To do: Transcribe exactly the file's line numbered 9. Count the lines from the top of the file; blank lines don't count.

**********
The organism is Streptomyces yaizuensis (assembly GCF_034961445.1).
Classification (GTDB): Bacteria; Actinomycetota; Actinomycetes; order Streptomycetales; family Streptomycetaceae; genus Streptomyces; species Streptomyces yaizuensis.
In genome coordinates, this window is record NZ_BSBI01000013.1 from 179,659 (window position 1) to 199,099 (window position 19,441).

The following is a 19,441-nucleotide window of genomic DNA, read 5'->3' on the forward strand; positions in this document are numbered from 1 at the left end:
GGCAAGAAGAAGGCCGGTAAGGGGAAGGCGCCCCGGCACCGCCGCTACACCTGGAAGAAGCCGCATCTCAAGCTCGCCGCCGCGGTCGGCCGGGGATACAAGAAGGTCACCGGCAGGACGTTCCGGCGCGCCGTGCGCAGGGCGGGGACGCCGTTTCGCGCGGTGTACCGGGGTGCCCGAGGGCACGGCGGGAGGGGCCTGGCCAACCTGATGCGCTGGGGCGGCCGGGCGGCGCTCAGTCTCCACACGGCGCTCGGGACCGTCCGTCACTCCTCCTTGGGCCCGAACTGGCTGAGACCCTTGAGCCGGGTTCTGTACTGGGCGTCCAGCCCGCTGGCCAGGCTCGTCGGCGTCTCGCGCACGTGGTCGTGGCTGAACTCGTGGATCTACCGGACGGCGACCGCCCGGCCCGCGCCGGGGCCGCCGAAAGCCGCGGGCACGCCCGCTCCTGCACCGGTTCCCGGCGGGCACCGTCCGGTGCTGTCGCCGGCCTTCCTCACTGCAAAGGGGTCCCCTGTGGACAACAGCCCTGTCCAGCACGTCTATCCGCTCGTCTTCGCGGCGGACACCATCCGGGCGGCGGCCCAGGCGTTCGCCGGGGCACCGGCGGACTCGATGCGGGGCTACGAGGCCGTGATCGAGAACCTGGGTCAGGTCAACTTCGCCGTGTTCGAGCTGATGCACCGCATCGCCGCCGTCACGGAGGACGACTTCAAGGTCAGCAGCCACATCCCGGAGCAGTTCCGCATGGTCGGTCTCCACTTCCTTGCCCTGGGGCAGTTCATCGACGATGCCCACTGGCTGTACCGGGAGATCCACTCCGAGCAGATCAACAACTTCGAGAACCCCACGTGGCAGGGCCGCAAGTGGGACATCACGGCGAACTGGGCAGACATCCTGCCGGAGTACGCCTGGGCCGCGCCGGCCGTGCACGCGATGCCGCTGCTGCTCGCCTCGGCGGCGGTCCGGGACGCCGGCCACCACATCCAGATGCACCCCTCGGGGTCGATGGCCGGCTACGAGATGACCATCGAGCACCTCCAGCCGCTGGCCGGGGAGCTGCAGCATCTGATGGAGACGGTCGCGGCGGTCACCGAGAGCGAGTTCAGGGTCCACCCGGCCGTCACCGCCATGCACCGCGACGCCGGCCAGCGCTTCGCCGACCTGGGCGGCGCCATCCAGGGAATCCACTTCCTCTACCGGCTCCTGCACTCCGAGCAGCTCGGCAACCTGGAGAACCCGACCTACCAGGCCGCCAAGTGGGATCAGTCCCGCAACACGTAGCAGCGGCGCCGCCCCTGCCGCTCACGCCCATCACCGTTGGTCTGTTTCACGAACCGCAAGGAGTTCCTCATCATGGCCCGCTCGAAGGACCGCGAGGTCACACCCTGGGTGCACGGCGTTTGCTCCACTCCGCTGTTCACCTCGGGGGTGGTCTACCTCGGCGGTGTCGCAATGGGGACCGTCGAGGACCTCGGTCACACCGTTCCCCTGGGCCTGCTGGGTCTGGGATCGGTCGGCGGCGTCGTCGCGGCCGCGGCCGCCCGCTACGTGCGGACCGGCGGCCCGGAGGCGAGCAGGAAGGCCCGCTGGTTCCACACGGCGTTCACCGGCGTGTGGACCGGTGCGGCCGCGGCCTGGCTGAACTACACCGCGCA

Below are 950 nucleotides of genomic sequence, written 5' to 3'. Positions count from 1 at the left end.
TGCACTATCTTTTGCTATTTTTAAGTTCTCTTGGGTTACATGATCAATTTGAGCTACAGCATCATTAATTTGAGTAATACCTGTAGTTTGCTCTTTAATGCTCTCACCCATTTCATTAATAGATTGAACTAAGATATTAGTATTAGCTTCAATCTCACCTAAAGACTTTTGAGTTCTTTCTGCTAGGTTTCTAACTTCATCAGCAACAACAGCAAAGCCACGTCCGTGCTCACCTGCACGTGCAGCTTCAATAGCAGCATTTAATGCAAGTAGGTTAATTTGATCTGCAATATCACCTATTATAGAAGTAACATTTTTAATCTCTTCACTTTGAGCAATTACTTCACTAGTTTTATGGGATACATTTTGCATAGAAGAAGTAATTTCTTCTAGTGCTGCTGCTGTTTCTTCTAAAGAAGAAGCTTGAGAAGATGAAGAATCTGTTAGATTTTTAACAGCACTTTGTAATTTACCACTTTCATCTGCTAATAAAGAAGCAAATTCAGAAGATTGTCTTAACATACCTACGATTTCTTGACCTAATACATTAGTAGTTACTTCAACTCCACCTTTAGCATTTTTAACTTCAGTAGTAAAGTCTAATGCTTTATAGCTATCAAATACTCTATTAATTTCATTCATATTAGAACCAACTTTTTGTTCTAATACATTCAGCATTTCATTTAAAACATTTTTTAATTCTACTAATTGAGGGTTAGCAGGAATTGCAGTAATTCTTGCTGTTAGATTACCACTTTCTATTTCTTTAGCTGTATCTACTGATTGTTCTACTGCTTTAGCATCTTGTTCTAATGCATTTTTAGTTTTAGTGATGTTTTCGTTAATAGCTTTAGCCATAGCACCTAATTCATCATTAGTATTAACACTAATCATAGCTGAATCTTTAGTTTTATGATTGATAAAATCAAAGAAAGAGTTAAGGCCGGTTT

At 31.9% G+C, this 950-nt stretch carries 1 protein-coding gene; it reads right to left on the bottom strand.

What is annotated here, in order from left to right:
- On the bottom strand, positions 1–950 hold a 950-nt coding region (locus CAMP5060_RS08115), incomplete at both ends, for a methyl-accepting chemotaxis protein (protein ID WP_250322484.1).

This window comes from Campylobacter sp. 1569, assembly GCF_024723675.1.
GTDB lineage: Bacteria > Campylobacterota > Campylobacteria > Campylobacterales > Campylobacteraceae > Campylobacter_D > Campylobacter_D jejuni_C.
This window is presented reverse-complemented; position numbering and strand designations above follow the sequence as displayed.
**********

What is annotated here, in order from left to right: